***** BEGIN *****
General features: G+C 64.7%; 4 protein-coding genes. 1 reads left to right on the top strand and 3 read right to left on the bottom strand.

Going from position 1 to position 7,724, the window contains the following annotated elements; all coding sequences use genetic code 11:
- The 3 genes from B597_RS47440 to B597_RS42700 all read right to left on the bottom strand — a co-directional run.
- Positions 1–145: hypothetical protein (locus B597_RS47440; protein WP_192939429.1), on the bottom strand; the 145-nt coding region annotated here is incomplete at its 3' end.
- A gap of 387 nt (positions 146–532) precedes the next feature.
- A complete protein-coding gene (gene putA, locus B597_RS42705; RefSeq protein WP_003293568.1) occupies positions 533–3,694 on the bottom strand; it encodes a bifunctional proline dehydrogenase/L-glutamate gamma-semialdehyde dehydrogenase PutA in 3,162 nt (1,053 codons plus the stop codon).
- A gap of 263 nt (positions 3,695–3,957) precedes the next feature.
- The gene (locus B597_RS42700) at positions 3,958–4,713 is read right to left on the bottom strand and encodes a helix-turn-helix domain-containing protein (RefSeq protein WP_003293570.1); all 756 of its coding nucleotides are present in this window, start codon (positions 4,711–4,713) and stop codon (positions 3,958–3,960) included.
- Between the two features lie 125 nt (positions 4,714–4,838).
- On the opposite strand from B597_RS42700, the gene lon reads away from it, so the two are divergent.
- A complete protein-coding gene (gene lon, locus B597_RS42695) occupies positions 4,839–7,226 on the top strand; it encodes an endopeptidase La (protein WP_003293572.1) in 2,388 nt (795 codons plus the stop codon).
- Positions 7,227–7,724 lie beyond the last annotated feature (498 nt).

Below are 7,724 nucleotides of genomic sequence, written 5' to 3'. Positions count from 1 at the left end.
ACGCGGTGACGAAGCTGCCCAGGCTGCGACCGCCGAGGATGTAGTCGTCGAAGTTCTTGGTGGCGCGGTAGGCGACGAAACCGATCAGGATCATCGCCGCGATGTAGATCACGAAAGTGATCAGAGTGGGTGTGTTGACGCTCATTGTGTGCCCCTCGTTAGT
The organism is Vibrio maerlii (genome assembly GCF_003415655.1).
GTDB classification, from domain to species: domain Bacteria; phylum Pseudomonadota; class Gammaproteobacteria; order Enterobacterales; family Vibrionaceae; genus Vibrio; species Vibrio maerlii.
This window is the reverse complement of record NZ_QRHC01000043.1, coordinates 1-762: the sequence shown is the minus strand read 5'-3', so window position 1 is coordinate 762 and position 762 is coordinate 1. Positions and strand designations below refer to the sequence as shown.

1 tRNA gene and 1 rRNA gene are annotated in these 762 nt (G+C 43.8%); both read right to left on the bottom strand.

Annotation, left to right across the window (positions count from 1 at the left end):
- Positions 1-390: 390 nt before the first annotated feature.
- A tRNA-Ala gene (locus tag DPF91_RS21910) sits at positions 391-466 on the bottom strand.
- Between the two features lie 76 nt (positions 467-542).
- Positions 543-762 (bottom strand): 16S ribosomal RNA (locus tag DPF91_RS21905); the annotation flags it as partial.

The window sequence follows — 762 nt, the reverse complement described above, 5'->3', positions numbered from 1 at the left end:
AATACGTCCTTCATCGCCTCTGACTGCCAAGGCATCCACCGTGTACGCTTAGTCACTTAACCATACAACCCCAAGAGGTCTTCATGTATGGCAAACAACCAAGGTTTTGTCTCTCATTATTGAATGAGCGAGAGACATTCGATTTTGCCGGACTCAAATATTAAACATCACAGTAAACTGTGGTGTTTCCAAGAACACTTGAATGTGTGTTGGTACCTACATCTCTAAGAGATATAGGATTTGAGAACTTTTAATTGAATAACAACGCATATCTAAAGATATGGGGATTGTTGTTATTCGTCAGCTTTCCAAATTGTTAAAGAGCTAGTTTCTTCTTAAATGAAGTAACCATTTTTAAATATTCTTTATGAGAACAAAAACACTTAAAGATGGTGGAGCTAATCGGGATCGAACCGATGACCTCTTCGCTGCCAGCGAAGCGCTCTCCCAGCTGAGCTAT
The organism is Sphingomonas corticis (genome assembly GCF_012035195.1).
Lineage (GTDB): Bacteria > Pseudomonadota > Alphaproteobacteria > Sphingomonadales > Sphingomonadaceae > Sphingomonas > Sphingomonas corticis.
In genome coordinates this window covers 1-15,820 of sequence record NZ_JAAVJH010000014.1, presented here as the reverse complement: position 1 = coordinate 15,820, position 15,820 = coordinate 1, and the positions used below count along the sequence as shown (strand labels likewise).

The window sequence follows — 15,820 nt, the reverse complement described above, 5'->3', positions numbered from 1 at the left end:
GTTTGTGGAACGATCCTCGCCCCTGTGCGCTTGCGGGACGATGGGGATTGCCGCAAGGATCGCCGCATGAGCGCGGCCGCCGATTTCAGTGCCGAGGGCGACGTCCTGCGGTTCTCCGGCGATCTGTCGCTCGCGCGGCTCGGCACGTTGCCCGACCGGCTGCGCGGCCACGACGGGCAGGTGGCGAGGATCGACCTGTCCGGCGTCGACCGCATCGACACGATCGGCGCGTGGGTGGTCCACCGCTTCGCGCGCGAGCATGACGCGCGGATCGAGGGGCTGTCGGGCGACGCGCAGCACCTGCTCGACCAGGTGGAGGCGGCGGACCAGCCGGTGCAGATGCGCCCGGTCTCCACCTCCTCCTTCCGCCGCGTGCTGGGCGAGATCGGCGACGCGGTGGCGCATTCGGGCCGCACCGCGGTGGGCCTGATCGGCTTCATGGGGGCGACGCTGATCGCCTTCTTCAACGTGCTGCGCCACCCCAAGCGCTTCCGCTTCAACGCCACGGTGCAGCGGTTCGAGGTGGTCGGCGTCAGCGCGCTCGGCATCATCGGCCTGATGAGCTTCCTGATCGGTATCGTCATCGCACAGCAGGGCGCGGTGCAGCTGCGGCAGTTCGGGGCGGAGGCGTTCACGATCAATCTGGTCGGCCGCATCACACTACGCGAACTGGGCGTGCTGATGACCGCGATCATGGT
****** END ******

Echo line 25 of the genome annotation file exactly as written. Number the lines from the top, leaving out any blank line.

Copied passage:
AATACGTCCTTCATCGCCTCTGACTGCCAAGGCATCCACCGTGTACGCTTAGTCACTTAACCATACAACCCCAAGAGGTCTTCATGTATGGCAAACAACCAAGGTTTTGTCTCTCATTATTGAATGAGCGAGAGACATTCGATTTTGCCGGACTCAAATATTAAACATCACAGTAAACTGTGGTGTTTCCAAGAACACTTGAATGTGTGTTGGTACCTACATCTCTAAGAGATATAGGATTTGAGAACTTTTAATTGAATAACAACGCATATCTAAAGATATGGGGATTGTTGTTATTCGTCAGCTTTCCAAATTGTTAAAGAGCTAGTTTCTTCTTAAATGAAGTAACCATTTTTAAATATTCTTTATGAGAACAAAAACACTTAAAGATGGTGGAGCTAATCGGGATCGAACCGATGACCTCTTCGCTGCCAGCGAAGCGCTCTCCCAGCTGAGCTAT